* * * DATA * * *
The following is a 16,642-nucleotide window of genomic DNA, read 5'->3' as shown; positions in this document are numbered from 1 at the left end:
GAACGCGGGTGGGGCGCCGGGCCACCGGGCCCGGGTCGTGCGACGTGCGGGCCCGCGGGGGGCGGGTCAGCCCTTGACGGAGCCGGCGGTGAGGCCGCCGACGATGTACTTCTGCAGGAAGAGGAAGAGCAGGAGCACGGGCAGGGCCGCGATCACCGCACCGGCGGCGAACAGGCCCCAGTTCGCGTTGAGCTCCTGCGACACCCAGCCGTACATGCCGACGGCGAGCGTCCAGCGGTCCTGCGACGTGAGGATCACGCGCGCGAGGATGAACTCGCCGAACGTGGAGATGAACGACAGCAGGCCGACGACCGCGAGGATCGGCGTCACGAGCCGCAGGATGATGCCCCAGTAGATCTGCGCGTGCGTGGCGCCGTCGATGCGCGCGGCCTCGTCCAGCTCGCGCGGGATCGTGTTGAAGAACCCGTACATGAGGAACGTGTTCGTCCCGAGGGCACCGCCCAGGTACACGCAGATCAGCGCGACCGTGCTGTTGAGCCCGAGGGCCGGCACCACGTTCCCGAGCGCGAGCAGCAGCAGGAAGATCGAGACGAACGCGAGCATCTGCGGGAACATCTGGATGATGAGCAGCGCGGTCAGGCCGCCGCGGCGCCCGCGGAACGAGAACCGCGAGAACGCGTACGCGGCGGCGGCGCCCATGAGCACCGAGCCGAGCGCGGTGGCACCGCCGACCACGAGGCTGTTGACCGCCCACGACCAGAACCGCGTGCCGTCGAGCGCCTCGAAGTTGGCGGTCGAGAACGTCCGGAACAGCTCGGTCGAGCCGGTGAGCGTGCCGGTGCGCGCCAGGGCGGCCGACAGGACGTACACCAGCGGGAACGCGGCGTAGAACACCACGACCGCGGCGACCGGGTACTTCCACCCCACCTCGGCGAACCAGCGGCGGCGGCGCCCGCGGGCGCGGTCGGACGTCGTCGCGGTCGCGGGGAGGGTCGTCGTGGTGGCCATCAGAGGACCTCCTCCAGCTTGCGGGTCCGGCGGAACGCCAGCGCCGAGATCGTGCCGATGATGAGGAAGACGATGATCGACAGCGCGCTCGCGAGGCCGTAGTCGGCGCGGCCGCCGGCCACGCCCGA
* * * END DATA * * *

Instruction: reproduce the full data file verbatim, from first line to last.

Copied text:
The following is a 16,642-nucleotide window of genomic DNA, read 5'->3' as shown; positions in this document are numbered from 1 at the left end:
GAACGCGGGTGGGGCGCCGGGCCACCGGGCCCGGGTCGTGCGACGTGCGGGCCCGCGGGGGGCGGGTCAGCCCTTGACGGAGCCGGCGGTGAGGCCGCCGACGATGTACTTCTGCAGGAAGAGGAAGAGCAGGAGCACGGGCAGGGCCGCGATCACCGCACCGGCGGCGAACAGGCCCCAGTTCGCGTTGAGCTCCTGCGACACCCAGCCGTACATGCCGACGGCGAGCGTCCAGCGGTCCTGCGACGTGAGGATCACGCGCGCGAGGATGAACTCGCCGAACGTGGAGATGAACGACAGCAGGCCGACGACCGCGAGGATCGGCGTCACGAGCCGCAGGATGATGCCCCAGTAGATCTGCGCGTGCGTGGCGCCGTCGATGCGCGCGGCCTCGTCCAGCTCGCGCGGGATCGTGTTGAAGAACCCGTACATGAGGAACGTGTTCGTCCCGAGGGCACCGCCCAGGTACACGCAGATCAGCGCGACCGTGCTGTTGAGCCCGAGGGCCGGCACCACGTTCCCGAGCGCGAGCAGCAGCAGGAAGATCGAGACGAACGCGAGCATCTGCGGGAACATCTGGATGATGAGCAGCGCGGTCAGGCCGCCGCGGCGCCCGCGGAACGAGAACCGCGAGAACGCGTACGCGGCGGCGGCGCCCATGAGCACCGAGCCGAGCGCGGTGGCACCGCCGACCACGAGGCTGTTGACCGCCCACGACCAGAACCGCGTGCCGTCGAGCGCCTCGAAGTTGGCGGTCGAGAACGTCCGGAACAGCTCGGTCGAGCCGGTGAGCGTGCCGGTGCGCGCCAGGGCGGCCGACAGGACGTACACCAGCGGGAACGCGGCGTAGAACACCACGACCGCGGCGACCGGGTACTTCCACCCCACCTCGGCGAACCAGCGGCGGCGGCGCCCGCGGGCGCGGTCGGACGTCGTCGCGGTCGCGGGGAGGGTCGTCGTGGTGGCCATCAGAGGACCTCCTCCAGCTTGCGGGTCCGGCGGAACGCCAGCGCCGAGATCGTGCCGATGATGAGGAAGACGATGATCGACAGCGCGCTCGCGAGGCCGTAGTCGGCGCGGCCGCCGGCCACGCCCGA